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‘Fix me now or fix me later’‘Fix me now or fix me later’

Forrest Laws 1

March 16, 2016

2 Min Read

Driving down I-55 – as I did to attend Commodity Classic in New Orleans – you begin to wonder if you have a flat tire when you leave McComb, Miss. That’s because of the flapping sound your tires make on worn-out pavement.

It may not rank up there with collapsing bridges and pot holes you can lose a car in, but it’s symptomatic of the condition many of the state’s highways and bridges are in after years of neglect.

After you cross into Louisiana, the flapping stops even though Louisiana’s government is in worse shape financially than Mississippi’s. As this is being written, the Louisiana Legislature was debating tax increases aimed at closing an $870-million-budget deficit.

Mississippi’s legislature is supposed to be addressing the lack of funding for its roads and bridges, but an Associated Press article says the issue may get pushed into the background because of ongoing efforts to pass a tax cut.

The Mississippi Department of Transportation estimates the state needs $526 million a year to repair the state’s roads and bridges. But some Republicans and business leaders want to see the tax cuts they’ve been trying to enact for two years to offset increases in highway taxes; i.e., the gasoline tax.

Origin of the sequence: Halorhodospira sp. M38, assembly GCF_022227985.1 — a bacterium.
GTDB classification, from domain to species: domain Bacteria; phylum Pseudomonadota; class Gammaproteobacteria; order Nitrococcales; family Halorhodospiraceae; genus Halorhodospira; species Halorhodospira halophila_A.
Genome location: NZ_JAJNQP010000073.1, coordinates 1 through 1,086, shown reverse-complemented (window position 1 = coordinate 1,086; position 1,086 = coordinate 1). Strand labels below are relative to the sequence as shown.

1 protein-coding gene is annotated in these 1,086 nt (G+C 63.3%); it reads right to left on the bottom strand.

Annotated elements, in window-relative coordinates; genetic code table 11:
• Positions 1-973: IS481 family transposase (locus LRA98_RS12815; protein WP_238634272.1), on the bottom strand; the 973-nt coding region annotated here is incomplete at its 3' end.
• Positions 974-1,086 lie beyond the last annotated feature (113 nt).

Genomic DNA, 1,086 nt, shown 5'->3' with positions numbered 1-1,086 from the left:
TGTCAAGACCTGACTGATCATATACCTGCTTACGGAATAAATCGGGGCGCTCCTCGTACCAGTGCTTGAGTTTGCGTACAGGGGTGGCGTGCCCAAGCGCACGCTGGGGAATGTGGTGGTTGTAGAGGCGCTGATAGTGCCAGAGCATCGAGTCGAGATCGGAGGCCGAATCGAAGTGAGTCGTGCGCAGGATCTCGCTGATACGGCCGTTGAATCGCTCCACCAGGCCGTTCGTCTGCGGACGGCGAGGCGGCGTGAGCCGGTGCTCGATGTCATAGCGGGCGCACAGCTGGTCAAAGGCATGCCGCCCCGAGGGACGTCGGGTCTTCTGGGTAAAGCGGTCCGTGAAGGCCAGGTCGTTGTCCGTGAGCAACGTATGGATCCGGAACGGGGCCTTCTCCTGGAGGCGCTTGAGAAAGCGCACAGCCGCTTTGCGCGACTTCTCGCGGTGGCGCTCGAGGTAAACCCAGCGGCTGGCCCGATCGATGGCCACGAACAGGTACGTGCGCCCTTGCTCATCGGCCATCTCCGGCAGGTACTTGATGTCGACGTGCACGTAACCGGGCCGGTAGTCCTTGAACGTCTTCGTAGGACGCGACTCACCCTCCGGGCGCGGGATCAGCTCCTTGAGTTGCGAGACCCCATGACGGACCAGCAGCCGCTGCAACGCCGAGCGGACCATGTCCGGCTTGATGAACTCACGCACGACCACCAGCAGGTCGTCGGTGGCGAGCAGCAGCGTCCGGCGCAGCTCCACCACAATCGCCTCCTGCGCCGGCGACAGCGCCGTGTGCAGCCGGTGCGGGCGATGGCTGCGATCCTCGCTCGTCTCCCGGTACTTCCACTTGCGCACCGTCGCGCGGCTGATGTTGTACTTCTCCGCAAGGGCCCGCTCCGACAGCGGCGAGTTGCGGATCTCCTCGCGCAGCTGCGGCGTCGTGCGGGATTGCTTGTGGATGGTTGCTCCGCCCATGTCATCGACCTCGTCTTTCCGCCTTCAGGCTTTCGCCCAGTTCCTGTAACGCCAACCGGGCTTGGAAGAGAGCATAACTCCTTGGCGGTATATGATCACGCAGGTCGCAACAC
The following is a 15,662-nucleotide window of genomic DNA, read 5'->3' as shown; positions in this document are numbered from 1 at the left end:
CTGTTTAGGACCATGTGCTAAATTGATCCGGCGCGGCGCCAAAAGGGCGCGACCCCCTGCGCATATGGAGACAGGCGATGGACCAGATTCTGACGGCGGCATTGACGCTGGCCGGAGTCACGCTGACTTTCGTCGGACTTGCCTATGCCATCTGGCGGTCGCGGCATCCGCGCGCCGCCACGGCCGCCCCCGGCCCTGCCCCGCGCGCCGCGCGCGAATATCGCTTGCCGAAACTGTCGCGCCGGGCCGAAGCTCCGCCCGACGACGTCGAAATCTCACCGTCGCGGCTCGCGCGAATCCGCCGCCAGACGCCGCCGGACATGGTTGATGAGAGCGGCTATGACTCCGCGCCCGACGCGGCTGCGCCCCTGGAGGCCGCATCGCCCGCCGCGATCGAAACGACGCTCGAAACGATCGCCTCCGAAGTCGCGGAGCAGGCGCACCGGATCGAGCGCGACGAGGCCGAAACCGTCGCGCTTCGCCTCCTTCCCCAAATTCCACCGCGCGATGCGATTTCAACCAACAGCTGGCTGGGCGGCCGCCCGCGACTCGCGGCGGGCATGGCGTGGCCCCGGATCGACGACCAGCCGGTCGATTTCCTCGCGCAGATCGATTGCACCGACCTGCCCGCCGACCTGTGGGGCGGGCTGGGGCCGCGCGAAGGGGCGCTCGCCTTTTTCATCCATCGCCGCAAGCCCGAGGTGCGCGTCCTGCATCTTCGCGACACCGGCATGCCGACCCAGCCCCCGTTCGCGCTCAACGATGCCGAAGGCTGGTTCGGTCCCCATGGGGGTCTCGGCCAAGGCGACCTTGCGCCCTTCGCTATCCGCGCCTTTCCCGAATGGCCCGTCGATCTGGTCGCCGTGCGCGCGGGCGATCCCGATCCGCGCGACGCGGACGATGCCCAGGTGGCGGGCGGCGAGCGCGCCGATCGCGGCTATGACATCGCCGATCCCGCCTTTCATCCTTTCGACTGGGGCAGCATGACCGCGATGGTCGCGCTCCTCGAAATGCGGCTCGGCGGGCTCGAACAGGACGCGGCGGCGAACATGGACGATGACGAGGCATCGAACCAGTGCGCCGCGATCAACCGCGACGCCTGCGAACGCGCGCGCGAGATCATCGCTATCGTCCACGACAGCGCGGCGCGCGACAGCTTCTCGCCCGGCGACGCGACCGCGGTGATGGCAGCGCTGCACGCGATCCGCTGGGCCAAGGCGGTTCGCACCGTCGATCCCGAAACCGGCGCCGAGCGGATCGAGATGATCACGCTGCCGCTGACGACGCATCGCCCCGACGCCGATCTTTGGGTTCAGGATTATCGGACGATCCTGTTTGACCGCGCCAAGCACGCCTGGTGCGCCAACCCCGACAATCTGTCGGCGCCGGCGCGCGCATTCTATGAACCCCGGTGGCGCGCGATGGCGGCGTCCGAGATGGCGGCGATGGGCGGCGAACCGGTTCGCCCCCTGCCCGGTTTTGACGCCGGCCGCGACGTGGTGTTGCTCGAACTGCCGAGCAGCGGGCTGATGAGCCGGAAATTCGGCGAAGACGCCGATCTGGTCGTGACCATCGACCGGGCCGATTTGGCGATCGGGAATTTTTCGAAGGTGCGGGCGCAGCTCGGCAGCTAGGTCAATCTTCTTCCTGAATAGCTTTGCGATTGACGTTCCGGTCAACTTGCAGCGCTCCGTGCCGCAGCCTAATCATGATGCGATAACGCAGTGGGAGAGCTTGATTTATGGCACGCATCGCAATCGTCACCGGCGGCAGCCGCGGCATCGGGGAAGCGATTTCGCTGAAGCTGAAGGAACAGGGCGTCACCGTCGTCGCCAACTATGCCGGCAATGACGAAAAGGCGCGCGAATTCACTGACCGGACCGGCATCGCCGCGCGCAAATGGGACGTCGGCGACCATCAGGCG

Proponents of tax cuts argue they’re needed to attract new business to the state. But what happens when business executives come to the state and ride over roads that feel like they’ve been replaced by a washing board.

Years ago, the manager of a plant in northeast Arkansas told me they only drove the wives of men they were recruiting to the plant at night. I suppose business recruiters could pick out special routes to prospective manufacturing sites over highways that were in better repair than others.

That’s what farmers in the Mississippi Delta have to do now to avoid bridges that have been declared unsafe for the larger grain trucks.

At some point legislators in both states will realize that highways and bridges have to be fixed, students have to be educated and indigents deserve decent medical care – the latter the main issues in Louisiana – and that no amount of wishful thinking about cutting taxes will solve those problems.

About the Author(s)

Forrest Laws 1

Director of Content, Farm Press

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